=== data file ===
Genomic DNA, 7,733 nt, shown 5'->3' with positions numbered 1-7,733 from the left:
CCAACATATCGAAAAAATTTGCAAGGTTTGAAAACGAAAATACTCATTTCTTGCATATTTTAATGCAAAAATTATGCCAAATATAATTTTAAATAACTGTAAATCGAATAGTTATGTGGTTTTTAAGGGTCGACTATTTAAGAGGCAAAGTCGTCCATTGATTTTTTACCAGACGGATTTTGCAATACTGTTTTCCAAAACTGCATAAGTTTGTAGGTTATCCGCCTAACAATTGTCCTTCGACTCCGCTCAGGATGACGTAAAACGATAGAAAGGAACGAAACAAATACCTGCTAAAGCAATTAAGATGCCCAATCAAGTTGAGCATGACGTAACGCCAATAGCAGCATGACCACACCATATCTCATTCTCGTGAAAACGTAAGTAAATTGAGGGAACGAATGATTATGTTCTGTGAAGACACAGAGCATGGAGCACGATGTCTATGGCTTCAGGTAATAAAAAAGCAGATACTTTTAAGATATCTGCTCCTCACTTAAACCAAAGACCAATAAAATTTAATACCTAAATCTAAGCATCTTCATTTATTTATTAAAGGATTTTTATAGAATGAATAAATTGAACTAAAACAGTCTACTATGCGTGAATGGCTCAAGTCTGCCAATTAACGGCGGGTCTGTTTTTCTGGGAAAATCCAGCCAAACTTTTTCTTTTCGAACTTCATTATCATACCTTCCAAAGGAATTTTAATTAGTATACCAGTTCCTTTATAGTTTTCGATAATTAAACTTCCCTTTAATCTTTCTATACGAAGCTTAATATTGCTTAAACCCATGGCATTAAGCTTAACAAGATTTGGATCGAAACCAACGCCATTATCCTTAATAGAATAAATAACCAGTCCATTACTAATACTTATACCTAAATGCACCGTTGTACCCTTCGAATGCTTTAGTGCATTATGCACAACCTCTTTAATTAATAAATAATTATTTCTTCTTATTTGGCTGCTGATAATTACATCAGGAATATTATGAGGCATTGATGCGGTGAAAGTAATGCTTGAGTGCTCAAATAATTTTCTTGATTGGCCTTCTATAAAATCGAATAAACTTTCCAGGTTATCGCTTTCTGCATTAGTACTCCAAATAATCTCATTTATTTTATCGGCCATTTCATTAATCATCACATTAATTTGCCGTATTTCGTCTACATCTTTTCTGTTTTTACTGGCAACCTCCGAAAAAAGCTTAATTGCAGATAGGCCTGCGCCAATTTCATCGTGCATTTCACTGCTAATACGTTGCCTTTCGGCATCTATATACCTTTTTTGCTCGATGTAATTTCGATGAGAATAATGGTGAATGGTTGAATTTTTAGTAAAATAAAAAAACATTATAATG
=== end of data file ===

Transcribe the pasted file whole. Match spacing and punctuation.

Genomic DNA, 7,733 nt, shown 5'->3' with positions numbered 1-7,733 from the left:
CCAACATATCGAAAAAATTTGCAAGGTTTGAAAACGAAAATACTCATTTCTTGCATATTTTAATGCAAAAATTATGCCAAATATAATTTTAAATAACTGTAAATCGAATAGTTATGTGGTTTTTAAGGGTCGACTATTTAAGAGGCAAAGTCGTCCATTGATTTTTTACCAGACGGATTTTGCAATACTGTTTTCCAAAACTGCATAAGTTTGTAGGTTATCCGCCTAACAATTGTCCTTCGACTCCGCTCAGGATGACGTAAAACGATAGAAAGGAACGAAACAAATACCTGCTAAAGCAATTAAGATGCCCAATCAAGTTGAGCATGACGTAACGCCAATAGCAGCATGACCACACCATATCTCATTCTCGTGAAAACGTAAGTAAATTGAGGGAACGAATGATTATGTTCTGTGAAGACACAGAGCATGGAGCACGATGTCTATGGCTTCAGGTAATAAAAAAGCAGATACTTTTAAGATATCTGCTCCTCACTTAAACCAAAGACCAATAAAATTTAATACCTAAATCTAAGCATCTTCATTTATTTATTAAAGGATTTTTATAGAATGAATAAATTGAACTAAAACAGTCTACTATGCGTGAATGGCTCAAGTCTGCCAATTAACGGCGGGTCTGTTTTTCTGGGAAAATCCAGCCAAACTTTTTCTTTTCGAACTTCATTATCATACCTTCCAAAGGAATTTTAATTAGTATACCAGTTCCTTTATAGTTTTCGATAATTAAACTTCCCTTTAATCTTTCTATACGAAGCTTAATATTGCTTAAACCCATGGCATTAAGCTTAACAAGATTTGGATCGAAACCAACGCCATTATCCTTAATAGAATAAATAACCAGTCCATTACTAATACTTATACCTAAATGCACCGTTGTACCCTTCGAATGCTTTAGTGCATTATGCACAACCTCTTTAATTAATAAATAATTATTTCTTCTTATTTGGCTGCTGATAATTACATCAGGAATATTATGAGGCATTGATGCGGTGAAAGTAATGCTTGAGTGCTCAAATAATTTTCTTGATTGGCCTTCTATAAAATCGAATAAACTTTCCAGGTTATCGCTTTCTGCATTAGTACTCCAAATAATCTCATTTATTTTATCGGCCATTTCATTAATCATCACATTAATTTGCCGTATTTCGTCTACATCTTTTCTGTTTTTACTGGCAACCTCCGAAAAAAGCTTAATTGCAGATAGGCCTGCGCCAATTTCATCGTGCATTTCACTGCTAATACGTTGCCTTTCGGCATCTATATACCTTTTTTGCTCGATGTAATTTCGATGAGAATAATGGTGAATGGTTGAATTTTTAGTAAAATAAAAAAACATTATAATG